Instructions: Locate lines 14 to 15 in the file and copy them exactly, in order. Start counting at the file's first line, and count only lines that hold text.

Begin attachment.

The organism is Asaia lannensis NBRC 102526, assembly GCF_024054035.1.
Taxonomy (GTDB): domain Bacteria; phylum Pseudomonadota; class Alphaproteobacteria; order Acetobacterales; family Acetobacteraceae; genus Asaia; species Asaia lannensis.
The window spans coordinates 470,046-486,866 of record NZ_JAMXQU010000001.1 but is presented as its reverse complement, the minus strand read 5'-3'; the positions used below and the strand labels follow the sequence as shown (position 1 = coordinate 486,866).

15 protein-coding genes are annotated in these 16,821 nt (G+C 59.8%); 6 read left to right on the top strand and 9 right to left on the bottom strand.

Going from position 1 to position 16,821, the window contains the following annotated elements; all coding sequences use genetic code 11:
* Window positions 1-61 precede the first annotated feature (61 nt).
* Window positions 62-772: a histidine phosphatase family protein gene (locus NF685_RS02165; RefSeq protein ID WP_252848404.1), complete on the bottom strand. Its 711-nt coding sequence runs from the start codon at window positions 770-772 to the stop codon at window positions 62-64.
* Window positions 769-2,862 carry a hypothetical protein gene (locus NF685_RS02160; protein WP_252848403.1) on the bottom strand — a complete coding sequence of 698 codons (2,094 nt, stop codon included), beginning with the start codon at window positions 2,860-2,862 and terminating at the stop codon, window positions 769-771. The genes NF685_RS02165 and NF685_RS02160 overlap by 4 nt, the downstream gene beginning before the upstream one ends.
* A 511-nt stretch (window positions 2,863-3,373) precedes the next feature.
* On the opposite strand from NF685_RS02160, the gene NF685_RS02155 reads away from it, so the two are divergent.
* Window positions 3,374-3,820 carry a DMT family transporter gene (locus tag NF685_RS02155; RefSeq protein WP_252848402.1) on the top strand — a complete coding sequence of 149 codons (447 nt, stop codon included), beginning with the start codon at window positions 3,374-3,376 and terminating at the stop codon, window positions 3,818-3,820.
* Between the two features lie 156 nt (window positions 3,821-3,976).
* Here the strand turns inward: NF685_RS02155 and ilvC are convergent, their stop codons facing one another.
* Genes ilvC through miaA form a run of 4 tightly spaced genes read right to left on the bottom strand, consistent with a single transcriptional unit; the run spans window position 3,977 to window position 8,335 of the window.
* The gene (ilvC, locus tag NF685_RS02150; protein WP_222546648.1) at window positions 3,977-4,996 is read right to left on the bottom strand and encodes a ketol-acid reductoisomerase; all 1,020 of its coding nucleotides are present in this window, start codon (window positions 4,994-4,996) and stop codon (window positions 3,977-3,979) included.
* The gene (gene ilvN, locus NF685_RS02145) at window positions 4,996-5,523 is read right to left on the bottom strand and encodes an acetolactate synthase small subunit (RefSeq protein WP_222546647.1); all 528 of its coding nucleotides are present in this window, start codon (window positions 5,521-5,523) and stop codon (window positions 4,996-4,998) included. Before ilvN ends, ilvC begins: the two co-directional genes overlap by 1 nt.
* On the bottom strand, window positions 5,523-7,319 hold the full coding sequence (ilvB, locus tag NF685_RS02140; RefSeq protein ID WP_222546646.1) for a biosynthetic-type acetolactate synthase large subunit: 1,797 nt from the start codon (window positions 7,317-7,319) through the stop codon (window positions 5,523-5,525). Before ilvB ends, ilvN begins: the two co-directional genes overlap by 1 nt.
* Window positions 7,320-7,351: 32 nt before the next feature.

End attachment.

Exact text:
* Genes ilvC through miaA form a run of 4 tightly spaced genes read right to left on the bottom strand, consistent with a single transcriptional unit; the run spans window position 3,977 to window position 8,335 of the window.
* The gene (ilvC, locus tag NF685_RS02150; protein WP_222546648.1) at window positions 3,977-4,996 is read right to left on the bottom strand and encodes a ketol-acid reductoisomerase; all 1,020 of its coding nucleotides are present in this window, start codon (window positions 4,994-4,996) and stop codon (window positions 3,977-3,979) included.